As a social media mom, there are many aspects of my life that I share, but I am always very cautious to avoid being the target of any “mommy shaming.” Anything car seat related is always a hot button issue. Is the baby buckled in the right way? Is the seat secure? Is the child wearing too much clothing? Is the strap tight enough? Is the seat facing the right direction? Many first-time parents have no idea and I don’t blame them. There is a lot to learn when it comes to parenting.
I was so stressed about proper installation with my first child that I didn’t take the time to focus on the proper buckle placement and appropriate tightness. My sister finally showed me when Tommy was about 6 weeks old and now I feel like an expert.
It’s important to remember that looking comfortable isn’t a sign that the kiddo is buckled in safely. I was surprised at how tight the straps are supposed to be and Connor definitely isn’t the biggest fan, but I of course would prefer to be safe than sorry.
There are so many recommendations/guidelines that vary state-by-state and sometimes might change as your child grows, or even during the time in between children!
Hopefully you know the basics that include proper installation and buckle placement (which is by the arm pits). The seat belt should be pulled as snug as a hug, there should be no slack!
Infants should always be rear-facing in a car seat and a lot of parents are eager to turn their child around, usually because they think said child is not a fan of the car. Some kids get car sick facing backwards and other times parents think that their kids would enjoy being able to look at the passing cars and scenery more for obvious reasons, but Chicco’s recent car seat safety study found that many of those eager parents are taking the wrong cues when deciding whether it’s time: 40% of parents who turn their kids forward-facing before the age of two do so because they think their child’s legs look cramped, while 32% simply think they look uncomfortable rear-facing. In reality, we find our kids in cramped positions all the time and even though we might think they look uncomfortable, they’re totally fine! Plus, they’re much safer in the event of a crash.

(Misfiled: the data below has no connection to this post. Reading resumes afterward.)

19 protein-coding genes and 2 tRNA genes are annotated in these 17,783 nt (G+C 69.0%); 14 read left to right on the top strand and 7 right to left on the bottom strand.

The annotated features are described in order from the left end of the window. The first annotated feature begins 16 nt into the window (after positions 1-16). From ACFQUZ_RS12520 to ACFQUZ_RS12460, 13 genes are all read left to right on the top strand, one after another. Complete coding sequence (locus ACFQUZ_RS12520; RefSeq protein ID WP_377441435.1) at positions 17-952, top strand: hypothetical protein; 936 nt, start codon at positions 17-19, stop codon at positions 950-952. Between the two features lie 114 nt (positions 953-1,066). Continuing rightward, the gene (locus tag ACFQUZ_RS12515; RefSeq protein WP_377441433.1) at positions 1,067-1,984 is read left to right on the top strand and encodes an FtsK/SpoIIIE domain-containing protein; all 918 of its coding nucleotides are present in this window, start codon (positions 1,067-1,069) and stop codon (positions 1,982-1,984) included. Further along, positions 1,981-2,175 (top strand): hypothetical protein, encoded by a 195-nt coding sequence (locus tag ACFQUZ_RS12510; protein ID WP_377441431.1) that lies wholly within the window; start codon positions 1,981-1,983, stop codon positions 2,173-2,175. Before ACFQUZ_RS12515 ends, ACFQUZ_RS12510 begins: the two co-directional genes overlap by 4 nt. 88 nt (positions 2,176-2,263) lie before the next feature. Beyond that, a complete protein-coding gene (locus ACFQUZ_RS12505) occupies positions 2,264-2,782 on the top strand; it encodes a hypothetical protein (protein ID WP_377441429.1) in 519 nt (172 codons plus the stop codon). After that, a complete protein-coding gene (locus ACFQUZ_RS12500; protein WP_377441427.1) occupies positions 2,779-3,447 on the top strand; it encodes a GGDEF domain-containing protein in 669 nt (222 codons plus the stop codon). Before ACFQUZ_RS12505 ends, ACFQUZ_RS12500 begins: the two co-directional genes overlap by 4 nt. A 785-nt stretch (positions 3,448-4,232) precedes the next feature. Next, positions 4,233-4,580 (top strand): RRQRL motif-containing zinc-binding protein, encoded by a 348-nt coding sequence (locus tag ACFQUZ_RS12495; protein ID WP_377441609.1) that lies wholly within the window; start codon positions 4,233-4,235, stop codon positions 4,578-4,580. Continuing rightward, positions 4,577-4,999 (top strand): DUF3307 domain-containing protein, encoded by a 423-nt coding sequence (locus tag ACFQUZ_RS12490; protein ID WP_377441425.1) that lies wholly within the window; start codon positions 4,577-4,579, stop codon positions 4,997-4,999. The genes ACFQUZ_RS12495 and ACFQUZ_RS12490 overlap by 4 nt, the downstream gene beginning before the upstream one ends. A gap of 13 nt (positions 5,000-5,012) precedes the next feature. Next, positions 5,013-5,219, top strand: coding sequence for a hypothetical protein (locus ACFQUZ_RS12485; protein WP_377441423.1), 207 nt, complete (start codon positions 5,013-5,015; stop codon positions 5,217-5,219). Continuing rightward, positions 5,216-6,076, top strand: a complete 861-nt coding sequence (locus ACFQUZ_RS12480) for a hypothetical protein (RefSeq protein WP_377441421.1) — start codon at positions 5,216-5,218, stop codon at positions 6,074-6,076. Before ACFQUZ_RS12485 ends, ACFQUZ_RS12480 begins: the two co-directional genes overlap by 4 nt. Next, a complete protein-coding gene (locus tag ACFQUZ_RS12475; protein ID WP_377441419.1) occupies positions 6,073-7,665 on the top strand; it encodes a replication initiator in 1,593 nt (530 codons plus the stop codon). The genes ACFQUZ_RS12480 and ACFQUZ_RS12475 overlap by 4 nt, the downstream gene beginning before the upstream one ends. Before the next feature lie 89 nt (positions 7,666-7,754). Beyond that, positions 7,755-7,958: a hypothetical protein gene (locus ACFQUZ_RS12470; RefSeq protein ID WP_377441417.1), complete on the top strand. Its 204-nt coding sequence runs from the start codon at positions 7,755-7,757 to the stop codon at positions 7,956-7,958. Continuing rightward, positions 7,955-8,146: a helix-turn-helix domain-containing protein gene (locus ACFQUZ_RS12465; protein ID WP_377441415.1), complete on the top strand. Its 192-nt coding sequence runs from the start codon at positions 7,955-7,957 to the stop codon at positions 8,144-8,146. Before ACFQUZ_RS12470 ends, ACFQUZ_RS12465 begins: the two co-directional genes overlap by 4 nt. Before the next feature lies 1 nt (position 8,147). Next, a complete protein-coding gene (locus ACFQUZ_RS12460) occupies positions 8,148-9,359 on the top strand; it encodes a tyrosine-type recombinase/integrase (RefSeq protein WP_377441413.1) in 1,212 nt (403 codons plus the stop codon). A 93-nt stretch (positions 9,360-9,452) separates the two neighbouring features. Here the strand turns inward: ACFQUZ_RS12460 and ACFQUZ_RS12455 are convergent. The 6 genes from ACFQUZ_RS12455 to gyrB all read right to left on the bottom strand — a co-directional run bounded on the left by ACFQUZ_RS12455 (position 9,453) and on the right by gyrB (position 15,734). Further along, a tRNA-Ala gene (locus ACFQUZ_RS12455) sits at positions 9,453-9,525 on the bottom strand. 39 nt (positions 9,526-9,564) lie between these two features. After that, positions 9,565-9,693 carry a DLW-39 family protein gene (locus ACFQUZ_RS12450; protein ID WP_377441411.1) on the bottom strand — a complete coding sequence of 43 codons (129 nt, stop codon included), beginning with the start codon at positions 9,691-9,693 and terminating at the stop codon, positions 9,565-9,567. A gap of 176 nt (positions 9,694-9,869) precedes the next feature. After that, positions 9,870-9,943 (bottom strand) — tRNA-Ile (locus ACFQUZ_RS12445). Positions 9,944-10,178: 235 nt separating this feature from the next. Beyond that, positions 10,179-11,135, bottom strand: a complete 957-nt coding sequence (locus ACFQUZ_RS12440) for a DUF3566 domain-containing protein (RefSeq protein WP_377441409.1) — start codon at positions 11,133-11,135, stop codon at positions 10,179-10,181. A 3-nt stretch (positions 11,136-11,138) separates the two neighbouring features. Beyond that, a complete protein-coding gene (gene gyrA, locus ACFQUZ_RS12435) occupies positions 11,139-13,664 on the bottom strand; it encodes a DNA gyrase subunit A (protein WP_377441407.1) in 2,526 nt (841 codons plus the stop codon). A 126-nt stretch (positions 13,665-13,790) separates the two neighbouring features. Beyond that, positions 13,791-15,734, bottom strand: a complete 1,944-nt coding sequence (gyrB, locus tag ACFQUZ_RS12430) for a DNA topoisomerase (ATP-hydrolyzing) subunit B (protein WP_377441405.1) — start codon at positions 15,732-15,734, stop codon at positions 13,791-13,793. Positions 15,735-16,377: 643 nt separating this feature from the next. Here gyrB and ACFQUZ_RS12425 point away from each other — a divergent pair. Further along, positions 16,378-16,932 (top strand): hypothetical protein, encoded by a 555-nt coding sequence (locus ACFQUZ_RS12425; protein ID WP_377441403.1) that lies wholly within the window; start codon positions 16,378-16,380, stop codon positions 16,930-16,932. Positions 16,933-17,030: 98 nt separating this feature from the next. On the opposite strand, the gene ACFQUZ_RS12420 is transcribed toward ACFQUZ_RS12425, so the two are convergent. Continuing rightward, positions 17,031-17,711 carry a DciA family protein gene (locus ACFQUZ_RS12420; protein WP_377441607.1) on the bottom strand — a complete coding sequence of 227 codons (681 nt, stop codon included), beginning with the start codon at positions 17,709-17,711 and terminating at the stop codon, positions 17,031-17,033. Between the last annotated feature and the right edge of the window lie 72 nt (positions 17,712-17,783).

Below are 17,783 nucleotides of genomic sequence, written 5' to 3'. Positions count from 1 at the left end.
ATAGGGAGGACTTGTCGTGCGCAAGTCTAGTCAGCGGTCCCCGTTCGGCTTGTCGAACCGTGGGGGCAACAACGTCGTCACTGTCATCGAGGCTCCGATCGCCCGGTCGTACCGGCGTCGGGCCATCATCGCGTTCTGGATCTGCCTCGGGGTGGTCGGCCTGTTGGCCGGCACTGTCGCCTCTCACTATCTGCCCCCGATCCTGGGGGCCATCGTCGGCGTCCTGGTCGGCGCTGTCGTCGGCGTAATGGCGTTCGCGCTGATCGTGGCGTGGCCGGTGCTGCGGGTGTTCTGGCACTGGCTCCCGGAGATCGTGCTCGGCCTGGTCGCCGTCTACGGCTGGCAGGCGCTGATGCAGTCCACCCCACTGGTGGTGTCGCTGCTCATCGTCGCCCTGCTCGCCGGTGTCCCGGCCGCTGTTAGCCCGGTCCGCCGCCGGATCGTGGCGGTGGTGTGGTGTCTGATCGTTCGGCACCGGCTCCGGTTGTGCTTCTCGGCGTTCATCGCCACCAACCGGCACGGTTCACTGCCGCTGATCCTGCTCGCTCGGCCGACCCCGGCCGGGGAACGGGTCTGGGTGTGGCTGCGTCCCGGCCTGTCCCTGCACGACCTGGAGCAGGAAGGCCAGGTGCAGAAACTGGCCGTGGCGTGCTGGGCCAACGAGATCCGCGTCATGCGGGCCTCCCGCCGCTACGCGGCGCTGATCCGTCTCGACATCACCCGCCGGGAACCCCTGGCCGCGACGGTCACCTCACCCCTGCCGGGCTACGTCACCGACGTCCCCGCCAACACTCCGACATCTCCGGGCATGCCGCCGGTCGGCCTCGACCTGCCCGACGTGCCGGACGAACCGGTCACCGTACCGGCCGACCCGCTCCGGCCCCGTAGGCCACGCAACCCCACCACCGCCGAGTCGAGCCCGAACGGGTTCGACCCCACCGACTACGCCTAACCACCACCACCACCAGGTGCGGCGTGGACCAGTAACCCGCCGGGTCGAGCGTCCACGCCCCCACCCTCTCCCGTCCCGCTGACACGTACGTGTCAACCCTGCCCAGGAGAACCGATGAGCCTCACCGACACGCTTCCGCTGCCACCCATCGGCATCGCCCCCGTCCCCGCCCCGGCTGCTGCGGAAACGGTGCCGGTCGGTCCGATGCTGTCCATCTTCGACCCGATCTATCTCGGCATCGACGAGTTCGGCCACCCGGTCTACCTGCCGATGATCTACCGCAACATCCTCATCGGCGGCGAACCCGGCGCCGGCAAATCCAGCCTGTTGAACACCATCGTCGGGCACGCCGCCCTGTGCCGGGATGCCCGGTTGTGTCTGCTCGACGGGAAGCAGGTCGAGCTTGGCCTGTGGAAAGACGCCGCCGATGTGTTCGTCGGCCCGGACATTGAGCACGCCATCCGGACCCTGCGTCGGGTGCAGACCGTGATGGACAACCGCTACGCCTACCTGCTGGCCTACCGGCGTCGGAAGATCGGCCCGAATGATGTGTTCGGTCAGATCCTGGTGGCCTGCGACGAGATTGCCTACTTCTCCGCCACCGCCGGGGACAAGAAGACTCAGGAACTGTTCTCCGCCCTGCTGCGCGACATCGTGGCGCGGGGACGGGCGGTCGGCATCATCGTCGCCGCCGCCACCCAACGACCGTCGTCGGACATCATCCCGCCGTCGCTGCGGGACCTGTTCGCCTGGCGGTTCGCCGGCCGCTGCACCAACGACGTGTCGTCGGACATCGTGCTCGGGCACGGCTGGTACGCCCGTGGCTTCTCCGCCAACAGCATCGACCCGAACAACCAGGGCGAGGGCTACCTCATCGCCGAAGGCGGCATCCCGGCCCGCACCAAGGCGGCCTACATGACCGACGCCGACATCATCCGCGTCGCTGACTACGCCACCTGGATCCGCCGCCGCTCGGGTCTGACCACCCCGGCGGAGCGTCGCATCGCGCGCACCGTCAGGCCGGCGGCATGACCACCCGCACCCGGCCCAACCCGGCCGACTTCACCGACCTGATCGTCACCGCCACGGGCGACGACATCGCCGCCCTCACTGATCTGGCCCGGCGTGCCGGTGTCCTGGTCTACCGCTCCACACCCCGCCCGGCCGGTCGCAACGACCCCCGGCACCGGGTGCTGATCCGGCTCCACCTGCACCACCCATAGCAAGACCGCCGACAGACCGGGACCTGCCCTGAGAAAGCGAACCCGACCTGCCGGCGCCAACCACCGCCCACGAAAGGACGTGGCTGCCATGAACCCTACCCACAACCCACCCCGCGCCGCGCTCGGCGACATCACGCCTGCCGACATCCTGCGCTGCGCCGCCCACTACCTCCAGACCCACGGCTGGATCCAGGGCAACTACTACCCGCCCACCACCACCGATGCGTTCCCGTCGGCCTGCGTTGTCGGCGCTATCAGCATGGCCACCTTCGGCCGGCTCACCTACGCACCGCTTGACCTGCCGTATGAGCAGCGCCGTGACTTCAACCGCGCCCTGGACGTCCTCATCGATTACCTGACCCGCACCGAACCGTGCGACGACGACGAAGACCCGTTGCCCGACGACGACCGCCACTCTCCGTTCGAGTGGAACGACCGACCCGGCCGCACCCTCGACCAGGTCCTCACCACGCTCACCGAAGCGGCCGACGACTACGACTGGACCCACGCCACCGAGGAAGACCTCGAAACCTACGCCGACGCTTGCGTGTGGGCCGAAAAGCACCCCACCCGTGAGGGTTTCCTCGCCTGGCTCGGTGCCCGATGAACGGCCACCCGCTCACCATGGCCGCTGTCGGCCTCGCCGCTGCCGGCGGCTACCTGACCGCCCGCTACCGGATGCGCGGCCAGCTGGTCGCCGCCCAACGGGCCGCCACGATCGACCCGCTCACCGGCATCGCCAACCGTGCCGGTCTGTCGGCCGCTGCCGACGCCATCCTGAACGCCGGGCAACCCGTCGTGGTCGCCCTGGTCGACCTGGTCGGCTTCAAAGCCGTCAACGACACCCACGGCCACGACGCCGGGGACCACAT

Why children should ride rear-facing longer
Before age 2, a child’s muscular and skeletal structure is still developing. When they are riding in a car rear-facing, their head, neck and spine are all supported by the car seat during an accident. For this reason, the American Academy of Pediatrics (AAP) recommends that children ride rear-facing until at least the age of 2!
“The longer a child can stay rear-facing, the safer they’ll be,” said Dr. Benjamin Hoffman, a pediatrician and nationally recognized expert in child passenger safety. “The rule of thumb is simple – turn children forward facing after they turn two years old.”
Chicco’s TurnAfter2™ Campaign
This summer, Chicco is launching the second phase of its TurnAfter2™ campaign. A study recently conducted revealed that 72 percent of parents with children under two are now aware of the recommendation to keep kids rear-facing until at least their 2nd birthday. In addition, several states have passed legislation requiring parents to adhere to the recommendation. But still, there is work to be done as 28% of parents are still not aware of this safety essential. You can help by sharing photos of your little ones riding rear-facing on social media and using #TurnAfter2 to spread the word!
We love Chicco products, especially when it comes to car seats, because they are consistently rated as the #1 infant car seat.
Infants can stay in their bucket car seats like the KeyFit 30 while they weigh between 4-30 lbs or are 30 inches long, whichever comes first! Tommy hit 30 inches. At that time, you need to get a convertible car seat or a car seat like the Chicco Fit2 that works for infants and toddlers as it grows with your child.
For baby boy number 2, we decided to get the Chicco Fit2 because we will be able to use it for 2 years. I also love the ability of a bucket car seat past the infant stage so that if your child falls asleep in the car, you can grab the bucket and bring it inside instead of sitting in your car, so you don’t wake them up trying to transition them to their bed inside.
I also love the chic design of this Fit2! It fits inside my Chicco TRE Jogging Stroller as well so it’s easy to bring Connor with us to the beach. The TRE has great tires for the sand. It has been a warm summer so we don’t leave him in the car seat for very long, but it’s given me a few afternoons to enjoy with Tommy at the beach.
We also love the convenience of the Fit2 as it is compatible with many tavel systems, including Chicco’s own models like my TRE.
If you are curious about more safety recommendations, check out the TurnAfter2™ homepage.
This post is sponsored by Chicco USA.